The Jussie Smollett case left everyone's heads spinning back in January when the (former) Empire actor claimed to have been the victim of a horrific homophobic and racist hate crime, in which he said two attackers tied a noose around his neck and poured bleach on him while shouting racist and homophobic slurs and yelling "MAGA country." But then in a wildly dramatic turn, the actor was arrested and charged with making the whole thing up. To make matters even more confusing, Chicago prosecutors then decided to drop all 16 charges against him just a few days after he was indicted for allegedly faking a hate crime. The turn of events left everyone with a lot more questions than answers. And finally, we have some answers, after nearly 500 previously sealed court documents from the case were opened to the public this week, Vulture reports.

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Courtesy of Tiffany Obi
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With the COVID-19 pandemic upending her community, Brooklyn-based singer Tiffany Obi turned to healing those who had lost loved ones the way she knew best — through music.

Obi quickly ran into one glaring issue as she began performing solo at memorials. Many of the venues where she performed didn't have the proper equipment for her to play a recorded song to accompany her singing. Often called on to perform the day before a service, Obi couldn't find any pianists to play with her on such short notice.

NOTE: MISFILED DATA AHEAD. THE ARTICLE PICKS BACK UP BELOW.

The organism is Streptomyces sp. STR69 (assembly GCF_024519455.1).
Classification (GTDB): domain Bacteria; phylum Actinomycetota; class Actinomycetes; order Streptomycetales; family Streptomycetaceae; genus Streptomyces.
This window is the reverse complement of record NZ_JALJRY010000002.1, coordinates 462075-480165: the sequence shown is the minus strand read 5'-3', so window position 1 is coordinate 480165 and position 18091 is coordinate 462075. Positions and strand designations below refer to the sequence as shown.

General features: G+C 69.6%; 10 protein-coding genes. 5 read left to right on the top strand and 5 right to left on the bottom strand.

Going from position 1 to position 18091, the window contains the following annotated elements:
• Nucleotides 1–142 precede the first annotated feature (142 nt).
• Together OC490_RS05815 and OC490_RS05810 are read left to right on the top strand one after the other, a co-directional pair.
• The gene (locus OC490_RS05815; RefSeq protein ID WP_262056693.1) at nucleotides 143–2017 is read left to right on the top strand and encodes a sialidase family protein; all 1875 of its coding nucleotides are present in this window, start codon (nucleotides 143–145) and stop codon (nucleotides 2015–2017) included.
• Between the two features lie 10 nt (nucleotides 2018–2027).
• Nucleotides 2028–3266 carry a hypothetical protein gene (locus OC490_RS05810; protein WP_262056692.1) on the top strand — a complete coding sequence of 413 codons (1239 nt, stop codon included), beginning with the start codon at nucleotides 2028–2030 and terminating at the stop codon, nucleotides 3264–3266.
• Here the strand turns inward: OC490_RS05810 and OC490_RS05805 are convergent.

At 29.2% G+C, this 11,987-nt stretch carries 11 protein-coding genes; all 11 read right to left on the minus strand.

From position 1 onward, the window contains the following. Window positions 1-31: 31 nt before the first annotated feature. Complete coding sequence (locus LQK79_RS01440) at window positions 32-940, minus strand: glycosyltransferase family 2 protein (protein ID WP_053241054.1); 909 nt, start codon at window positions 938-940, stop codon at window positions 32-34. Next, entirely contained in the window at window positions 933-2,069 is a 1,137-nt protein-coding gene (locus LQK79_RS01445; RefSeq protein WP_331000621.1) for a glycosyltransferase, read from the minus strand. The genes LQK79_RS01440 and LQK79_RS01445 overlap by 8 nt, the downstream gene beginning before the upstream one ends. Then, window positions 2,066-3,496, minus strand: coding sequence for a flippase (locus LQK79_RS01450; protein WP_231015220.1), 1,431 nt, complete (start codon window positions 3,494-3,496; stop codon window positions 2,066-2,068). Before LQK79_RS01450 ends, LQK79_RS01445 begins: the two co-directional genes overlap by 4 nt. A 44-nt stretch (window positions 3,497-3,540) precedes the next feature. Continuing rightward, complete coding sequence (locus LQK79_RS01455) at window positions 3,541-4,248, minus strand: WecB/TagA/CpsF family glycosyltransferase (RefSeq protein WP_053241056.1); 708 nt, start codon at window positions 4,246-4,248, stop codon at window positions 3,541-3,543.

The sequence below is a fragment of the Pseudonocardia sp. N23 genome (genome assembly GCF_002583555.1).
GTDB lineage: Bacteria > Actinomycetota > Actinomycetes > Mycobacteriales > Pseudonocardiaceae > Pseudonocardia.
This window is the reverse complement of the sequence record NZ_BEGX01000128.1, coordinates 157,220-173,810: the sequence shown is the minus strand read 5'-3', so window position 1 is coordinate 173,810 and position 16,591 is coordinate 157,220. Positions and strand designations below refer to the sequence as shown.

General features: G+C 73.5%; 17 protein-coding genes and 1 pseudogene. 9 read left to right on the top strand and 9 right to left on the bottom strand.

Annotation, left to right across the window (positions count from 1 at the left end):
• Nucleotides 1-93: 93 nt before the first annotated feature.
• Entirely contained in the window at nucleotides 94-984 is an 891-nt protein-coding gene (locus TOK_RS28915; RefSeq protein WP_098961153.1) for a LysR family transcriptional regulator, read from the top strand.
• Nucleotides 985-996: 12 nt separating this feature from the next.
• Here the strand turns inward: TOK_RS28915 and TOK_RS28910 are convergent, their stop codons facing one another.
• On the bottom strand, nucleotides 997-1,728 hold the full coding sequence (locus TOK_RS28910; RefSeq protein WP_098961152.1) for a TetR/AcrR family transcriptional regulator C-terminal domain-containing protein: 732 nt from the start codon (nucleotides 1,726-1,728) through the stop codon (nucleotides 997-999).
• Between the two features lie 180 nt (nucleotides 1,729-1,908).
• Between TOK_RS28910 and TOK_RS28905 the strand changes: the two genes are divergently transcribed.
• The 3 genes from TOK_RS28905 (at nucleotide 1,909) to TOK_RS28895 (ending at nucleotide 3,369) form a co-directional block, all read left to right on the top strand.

As she looked at the empty piano at a recent performance, Obi's had a revelation.

"Music just makes everything better," Obi said. "If there was an app to bring musicians together on short notice, we could bring so much joy to the people at those memorials."

Using the coding skills she gained at Pursuit — a rigorous, four-year intensive program that trains adults from underserved backgrounds and no prior experience in programming — Obi turned this market gap into the very first app she created.

She worked alongside four other Pursuit Fellows to build In Tune, an app that connects musicians in close proximity to foster opportunities for collaboration.

When she learned about and applied to Pursuit, Obi was eager to be a part of Pursuit's vision to empower their Fellows to build successful careers in tech. Pursuit's Fellows are representative of the community they want to build: 50% women, 70% Black or Latinx, 40% immigrant, 60% non-Bachelor's degree holders, and more than 50% are public assistance recipients.

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